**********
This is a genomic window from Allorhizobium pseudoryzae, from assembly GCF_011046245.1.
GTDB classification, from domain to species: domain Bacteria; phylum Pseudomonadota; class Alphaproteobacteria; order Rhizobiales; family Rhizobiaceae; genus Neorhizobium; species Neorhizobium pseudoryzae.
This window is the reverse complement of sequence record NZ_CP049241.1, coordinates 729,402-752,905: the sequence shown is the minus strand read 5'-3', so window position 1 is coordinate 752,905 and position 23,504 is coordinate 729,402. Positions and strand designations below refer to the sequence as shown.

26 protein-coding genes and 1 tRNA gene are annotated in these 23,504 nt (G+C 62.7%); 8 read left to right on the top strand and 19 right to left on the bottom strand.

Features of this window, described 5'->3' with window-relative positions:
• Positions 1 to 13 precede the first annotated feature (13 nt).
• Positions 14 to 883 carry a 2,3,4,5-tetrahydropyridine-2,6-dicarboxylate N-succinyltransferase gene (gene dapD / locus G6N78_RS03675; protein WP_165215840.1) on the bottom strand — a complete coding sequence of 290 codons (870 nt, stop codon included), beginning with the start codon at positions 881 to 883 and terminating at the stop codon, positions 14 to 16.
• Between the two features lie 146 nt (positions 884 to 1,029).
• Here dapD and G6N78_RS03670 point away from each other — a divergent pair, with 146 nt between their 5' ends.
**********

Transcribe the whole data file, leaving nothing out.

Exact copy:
This is a genomic window from Allorhizobium pseudoryzae, from assembly GCF_011046245.1.
GTDB classification, from domain to species: domain Bacteria; phylum Pseudomonadota; class Alphaproteobacteria; order Rhizobiales; family Rhizobiaceae; genus Neorhizobium; species Neorhizobium pseudoryzae.
This window is the reverse complement of sequence record NZ_CP049241.1, coordinates 729,402-752,905: the sequence shown is the minus strand read 5'-3', so window position 1 is coordinate 752,905 and position 23,504 is coordinate 729,402. Positions and strand designations below refer to the sequence as shown.

26 protein-coding genes and 1 tRNA gene are annotated in these 23,504 nt (G+C 62.7%); 8 read left to right on the top strand and 19 right to left on the bottom strand.

Features of this window, described 5'->3' with window-relative positions:
• Positions 1 to 13 precede the first annotated feature (13 nt).
• Positions 14 to 883 carry a 2,3,4,5-tetrahydropyridine-2,6-dicarboxylate N-succinyltransferase gene (gene dapD / locus G6N78_RS03675; protein WP_165215840.1) on the bottom strand — a complete coding sequence of 290 codons (870 nt, stop codon included), beginning with the start codon at positions 881 to 883 and terminating at the stop codon, positions 14 to 16.
• Between the two features lie 146 nt (positions 884 to 1,029).
• Here dapD and G6N78_RS03670 point away from each other — a divergent pair, with 146 nt between their 5' ends.